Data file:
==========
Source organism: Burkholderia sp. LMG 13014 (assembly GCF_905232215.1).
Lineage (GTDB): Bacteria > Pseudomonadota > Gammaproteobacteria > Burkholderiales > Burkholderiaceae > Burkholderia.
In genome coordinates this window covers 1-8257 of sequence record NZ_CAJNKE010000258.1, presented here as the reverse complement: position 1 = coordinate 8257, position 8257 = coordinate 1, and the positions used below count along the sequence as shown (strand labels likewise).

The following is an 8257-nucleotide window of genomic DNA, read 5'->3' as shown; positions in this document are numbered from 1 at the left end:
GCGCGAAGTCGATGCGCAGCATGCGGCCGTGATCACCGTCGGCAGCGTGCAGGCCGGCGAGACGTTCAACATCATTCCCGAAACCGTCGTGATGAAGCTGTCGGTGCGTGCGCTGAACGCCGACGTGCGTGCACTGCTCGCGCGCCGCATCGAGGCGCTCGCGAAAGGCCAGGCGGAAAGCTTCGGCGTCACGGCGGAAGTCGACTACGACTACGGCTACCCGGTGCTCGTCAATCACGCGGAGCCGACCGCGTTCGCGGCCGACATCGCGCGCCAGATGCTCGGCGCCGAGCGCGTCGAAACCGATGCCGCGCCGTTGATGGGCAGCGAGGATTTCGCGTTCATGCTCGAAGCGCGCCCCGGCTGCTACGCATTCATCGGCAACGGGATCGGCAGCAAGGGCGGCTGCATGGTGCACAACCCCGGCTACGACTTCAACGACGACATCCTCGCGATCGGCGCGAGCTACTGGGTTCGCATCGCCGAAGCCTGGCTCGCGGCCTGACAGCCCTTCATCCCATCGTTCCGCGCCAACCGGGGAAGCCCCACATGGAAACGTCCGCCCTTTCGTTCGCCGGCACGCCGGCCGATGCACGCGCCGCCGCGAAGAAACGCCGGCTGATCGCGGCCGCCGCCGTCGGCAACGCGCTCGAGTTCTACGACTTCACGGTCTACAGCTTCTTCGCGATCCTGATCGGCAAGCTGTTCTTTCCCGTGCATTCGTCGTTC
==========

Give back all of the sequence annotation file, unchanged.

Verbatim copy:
Source organism: Burkholderia sp. LMG 13014 (assembly GCF_905232215.1).
Lineage (GTDB): Bacteria > Pseudomonadota > Gammaproteobacteria > Burkholderiales > Burkholderiaceae > Burkholderia.
In genome coordinates this window covers 1-8257 of sequence record NZ_CAJNKE010000258.1, presented here as the reverse complement: position 1 = coordinate 8257, position 8257 = coordinate 1, and the positions used below count along the sequence as shown (strand labels likewise).

The following is an 8257-nucleotide window of genomic DNA, read 5'->3' as shown; positions in this document are numbered from 1 at the left end:
GCGCGAAGTCGATGCGCAGCATGCGGCCGTGATCACCGTCGGCAGCGTGCAGGCCGGCGAGACGTTCAACATCATTCCCGAAACCGTCGTGATGAAGCTGTCGGTGCGTGCGCTGAACGCCGACGTGCGTGCACTGCTCGCGCGCCGCATCGAGGCGCTCGCGAAAGGCCAGGCGGAAAGCTTCGGCGTCACGGCGGAAGTCGACTACGACTACGGCTACCCGGTGCTCGTCAATCACGCGGAGCCGACCGCGTTCGCGGCCGACATCGCGCGCCAGATGCTCGGCGCCGAGCGCGTCGAAACCGATGCCGCGCCGTTGATGGGCAGCGAGGATTTCGCGTTCATGCTCGAAGCGCGCCCCGGCTGCTACGCATTCATCGGCAACGGGATCGGCAGCAAGGGCGGCTGCATGGTGCACAACCCCGGCTACGACTTCAACGACGACATCCTCGCGATCGGCGCGAGCTACTGGGTTCGCATCGCCGAAGCCTGGCTCGCGGCCTGACAGCCCTTCATCCCATCGTTCCGCGCCAACCGGGGAAGCCCCACATGGAAACGTCCGCCCTTTCGTTCGCCGGCACGCCGGCCGATGCACGCGCCGCCGCGAAGAAACGCCGGCTGATCGCGGCCGCCGCCGTCGGCAACGCGCTCGAGTTCTACGACTTCACGGTCTACAGCTTCTTCGCGATCCTGATCGGCAAGCTGTTCTTTCCCGTGCATTCGTCGTTC